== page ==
New material can store solar energy for months... and even years!

Edited By: Bharat Sharma WION Web Team
New Delhi, India Published: Dec 13, 2020, 12:06 PM(IST)

A man rows a boat during the sunset in Dal Lake in Srinagar on December 12, 2020. Photograph:( AFP )

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Energy is the source of all life on the planet, and scientists may have just figured out a way to store energy for months, or even years

Renewable energy is the need of the hour, as global warming continues to ravage the planet. Just yesterday, United Nations chief urged every country to declare a “climate emergency”. Now, sustainable ways of using resources at hand, and employing new technologies are the only ways to save planet Earth.

Energy is the source of all life on the planet, and scientists may have just figured out a way to store energy for months, or even years.

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The material that would allow such a momentous feat to become reality is called “metal-organic framework” or MOF. In this, carbon-based molecules form structures and link themselves to metal ions.

MOFs are highly porous, which means that they attack and create composite material in collaboration with other small molecules.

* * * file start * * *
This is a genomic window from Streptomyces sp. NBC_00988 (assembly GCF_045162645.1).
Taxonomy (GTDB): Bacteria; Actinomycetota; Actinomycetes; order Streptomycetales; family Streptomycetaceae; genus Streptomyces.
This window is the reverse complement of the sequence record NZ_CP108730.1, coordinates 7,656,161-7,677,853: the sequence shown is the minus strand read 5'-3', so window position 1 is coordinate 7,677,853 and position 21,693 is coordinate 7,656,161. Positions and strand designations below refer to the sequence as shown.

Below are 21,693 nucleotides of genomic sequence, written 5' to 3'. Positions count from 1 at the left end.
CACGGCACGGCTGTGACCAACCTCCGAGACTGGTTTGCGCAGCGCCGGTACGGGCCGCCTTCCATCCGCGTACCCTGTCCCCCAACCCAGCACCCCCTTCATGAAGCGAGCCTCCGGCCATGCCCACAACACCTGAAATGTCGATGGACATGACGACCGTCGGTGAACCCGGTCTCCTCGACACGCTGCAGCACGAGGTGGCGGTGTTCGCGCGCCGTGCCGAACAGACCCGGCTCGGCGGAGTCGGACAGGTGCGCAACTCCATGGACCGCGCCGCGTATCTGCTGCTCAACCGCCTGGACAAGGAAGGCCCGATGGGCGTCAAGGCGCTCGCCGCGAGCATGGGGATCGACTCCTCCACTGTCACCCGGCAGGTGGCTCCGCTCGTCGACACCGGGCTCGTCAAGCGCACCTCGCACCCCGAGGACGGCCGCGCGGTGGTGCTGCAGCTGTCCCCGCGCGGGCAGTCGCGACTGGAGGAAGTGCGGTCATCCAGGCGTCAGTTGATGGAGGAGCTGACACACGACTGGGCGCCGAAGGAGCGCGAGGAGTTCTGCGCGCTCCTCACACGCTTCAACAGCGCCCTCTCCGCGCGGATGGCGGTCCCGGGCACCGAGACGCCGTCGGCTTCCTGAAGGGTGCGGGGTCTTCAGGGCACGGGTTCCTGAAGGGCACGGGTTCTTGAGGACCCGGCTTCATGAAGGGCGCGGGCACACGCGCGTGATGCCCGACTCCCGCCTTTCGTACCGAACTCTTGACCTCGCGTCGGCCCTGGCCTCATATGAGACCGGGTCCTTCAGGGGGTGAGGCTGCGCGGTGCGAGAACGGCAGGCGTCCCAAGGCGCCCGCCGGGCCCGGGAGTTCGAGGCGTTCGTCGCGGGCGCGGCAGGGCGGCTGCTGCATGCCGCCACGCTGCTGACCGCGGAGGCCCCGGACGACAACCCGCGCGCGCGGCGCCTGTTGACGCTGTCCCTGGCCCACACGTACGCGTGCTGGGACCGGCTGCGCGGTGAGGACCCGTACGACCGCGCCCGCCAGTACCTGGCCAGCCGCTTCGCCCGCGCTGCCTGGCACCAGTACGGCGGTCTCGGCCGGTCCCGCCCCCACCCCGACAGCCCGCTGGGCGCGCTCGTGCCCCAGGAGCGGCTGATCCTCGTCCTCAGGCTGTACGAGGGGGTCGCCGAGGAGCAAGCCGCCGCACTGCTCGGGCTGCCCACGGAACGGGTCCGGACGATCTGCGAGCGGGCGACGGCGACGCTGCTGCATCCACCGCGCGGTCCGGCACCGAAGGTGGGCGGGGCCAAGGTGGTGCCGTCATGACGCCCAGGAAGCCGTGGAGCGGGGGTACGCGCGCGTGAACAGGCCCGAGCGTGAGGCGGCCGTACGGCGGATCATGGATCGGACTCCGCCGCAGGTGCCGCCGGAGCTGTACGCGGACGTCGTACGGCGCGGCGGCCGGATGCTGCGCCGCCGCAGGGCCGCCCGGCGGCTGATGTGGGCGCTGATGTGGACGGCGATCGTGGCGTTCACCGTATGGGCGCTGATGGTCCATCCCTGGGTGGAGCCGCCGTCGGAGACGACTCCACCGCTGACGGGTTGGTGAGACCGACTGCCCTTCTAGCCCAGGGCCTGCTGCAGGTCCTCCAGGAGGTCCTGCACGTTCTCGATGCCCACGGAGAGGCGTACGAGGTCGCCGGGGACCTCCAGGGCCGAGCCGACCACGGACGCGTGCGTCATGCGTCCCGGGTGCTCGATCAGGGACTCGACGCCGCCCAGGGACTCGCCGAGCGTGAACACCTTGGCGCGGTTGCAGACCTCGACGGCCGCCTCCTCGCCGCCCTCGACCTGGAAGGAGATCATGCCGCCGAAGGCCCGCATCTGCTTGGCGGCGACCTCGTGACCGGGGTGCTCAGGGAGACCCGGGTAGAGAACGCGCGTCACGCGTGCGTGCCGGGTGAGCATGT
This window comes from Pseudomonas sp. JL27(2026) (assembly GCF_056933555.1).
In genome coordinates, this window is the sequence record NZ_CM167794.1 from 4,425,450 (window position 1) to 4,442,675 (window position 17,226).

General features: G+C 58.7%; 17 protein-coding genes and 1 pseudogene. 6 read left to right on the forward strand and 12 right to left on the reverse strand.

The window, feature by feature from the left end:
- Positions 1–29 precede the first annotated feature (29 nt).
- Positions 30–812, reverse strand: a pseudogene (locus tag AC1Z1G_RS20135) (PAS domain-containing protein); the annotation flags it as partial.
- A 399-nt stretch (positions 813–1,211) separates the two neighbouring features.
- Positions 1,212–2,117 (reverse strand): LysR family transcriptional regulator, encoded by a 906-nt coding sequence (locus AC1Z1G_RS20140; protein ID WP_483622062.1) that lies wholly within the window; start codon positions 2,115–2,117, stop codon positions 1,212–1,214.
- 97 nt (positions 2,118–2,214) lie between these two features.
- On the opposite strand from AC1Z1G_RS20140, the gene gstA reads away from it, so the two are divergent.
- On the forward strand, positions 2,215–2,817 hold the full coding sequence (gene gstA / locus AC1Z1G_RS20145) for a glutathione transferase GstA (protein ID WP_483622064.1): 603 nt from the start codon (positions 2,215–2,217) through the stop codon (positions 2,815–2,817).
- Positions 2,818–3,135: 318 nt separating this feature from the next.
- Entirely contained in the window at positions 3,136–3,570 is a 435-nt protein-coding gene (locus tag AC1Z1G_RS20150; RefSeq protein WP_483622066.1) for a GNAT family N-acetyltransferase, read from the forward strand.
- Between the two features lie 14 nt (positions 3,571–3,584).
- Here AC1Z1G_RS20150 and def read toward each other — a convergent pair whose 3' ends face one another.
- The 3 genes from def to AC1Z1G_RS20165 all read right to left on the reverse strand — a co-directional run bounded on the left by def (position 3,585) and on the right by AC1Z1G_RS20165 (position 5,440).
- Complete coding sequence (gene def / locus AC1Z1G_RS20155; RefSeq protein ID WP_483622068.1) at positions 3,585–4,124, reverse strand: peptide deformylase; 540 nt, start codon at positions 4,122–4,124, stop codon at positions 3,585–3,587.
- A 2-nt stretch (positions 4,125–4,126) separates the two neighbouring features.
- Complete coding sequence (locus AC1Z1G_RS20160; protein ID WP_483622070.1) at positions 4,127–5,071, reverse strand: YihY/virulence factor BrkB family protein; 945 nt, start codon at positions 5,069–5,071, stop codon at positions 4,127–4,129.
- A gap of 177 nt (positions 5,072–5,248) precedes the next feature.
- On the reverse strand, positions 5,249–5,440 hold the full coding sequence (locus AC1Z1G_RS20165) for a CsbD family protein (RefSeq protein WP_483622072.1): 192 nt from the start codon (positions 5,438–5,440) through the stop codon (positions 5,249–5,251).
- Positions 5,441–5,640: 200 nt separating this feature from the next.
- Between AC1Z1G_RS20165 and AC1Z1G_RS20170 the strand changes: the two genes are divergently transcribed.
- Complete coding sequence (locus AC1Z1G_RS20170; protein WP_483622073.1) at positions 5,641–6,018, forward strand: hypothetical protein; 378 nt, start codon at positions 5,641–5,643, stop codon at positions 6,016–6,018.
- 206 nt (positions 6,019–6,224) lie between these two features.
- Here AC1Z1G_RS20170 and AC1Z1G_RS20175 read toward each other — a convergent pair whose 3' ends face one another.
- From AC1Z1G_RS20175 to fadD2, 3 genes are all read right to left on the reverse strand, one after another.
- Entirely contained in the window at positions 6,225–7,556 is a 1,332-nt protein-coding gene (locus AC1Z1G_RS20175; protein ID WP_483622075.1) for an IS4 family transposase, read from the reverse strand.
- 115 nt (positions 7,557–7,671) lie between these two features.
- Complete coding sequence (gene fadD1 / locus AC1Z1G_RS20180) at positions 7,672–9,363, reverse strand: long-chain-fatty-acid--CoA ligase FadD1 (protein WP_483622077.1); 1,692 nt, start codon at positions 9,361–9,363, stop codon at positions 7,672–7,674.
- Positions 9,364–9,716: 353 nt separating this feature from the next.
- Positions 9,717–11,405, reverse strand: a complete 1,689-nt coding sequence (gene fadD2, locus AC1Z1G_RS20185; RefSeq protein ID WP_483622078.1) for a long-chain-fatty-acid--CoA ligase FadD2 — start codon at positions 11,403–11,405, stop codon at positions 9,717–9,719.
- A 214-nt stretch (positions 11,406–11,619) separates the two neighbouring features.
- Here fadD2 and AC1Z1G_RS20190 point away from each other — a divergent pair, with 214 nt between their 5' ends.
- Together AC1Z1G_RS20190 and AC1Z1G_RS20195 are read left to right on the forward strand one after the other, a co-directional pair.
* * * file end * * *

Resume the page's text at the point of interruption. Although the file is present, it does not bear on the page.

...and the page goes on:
Scientists added the molecules of the compound - azobenzene, which is capable of absorbing light.

On average, the composite material was able to store energy emanating from ultraviolet light for at least four months at room temperature. After this, it was able to release it again.

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This marks a big improvement over days and weeks which many light-responsive materials can manage. 

ScienceAlert spoke to a materials chemist from Lancaster University in the UK - John Griffins who said that the material functions like a “phase change materials”, that are used to provide heat in hand warmers. However, hand warmers require to be recharged, but this material captures energy directly from the Sun.

The material still requires a lot of work before it comes universally viable. But it may eventually be used to remove ice from car windscreens, and to provide heating to homes and offices.

Additionally, a “photoswitch” like this could have applications in data storage and drug delivery.

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